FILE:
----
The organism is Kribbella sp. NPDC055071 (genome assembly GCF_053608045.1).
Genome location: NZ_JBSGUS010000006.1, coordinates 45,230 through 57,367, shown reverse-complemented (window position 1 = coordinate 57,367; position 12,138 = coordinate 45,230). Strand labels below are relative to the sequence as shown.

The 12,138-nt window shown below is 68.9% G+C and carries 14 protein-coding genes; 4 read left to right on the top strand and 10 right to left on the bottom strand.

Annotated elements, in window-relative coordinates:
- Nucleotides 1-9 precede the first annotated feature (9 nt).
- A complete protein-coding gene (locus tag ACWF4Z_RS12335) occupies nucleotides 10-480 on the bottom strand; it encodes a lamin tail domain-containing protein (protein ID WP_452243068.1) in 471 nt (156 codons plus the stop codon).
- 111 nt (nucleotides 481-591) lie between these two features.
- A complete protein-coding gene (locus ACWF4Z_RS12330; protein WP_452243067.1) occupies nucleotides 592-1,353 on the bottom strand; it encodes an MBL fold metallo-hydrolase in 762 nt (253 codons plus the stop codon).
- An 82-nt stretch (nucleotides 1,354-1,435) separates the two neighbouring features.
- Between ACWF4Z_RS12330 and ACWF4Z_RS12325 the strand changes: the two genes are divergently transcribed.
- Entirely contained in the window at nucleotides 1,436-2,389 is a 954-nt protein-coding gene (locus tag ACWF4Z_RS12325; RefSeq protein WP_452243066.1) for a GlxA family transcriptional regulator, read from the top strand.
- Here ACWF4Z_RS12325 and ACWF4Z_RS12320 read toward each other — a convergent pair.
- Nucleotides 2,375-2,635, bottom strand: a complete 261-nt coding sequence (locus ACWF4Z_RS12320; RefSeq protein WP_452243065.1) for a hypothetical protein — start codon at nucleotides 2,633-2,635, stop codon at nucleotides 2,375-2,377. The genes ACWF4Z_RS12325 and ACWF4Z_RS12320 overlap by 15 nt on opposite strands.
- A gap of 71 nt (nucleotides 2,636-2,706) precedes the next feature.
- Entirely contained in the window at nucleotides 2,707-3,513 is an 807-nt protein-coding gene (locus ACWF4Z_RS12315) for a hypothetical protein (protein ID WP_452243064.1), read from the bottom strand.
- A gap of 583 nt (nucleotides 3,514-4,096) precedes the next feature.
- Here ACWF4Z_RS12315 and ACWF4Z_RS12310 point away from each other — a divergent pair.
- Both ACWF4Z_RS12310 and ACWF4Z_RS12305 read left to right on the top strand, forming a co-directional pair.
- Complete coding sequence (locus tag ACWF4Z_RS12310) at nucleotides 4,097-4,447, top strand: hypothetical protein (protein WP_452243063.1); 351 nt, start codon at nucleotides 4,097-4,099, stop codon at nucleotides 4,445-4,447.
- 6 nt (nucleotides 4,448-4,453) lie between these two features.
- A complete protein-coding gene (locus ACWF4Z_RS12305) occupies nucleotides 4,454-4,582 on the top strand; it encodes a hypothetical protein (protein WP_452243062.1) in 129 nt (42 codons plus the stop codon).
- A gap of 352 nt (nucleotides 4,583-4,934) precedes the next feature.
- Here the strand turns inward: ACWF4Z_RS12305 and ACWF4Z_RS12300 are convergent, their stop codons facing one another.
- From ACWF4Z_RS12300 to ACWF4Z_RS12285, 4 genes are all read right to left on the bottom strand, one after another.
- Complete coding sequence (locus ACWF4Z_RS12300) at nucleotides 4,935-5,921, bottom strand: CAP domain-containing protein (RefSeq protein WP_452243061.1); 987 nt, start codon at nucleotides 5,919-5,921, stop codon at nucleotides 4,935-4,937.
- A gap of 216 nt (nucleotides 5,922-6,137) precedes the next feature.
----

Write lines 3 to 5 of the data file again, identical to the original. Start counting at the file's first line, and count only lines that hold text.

The 12,138-nt window shown below is 68.9% G+C and carries 14 protein-coding genes; 4 read left to right on the top strand and 10 right to left on the bottom strand.

Annotated elements, in window-relative coordinates:
- Nucleotides 1-9 precede the first annotated feature (9 nt).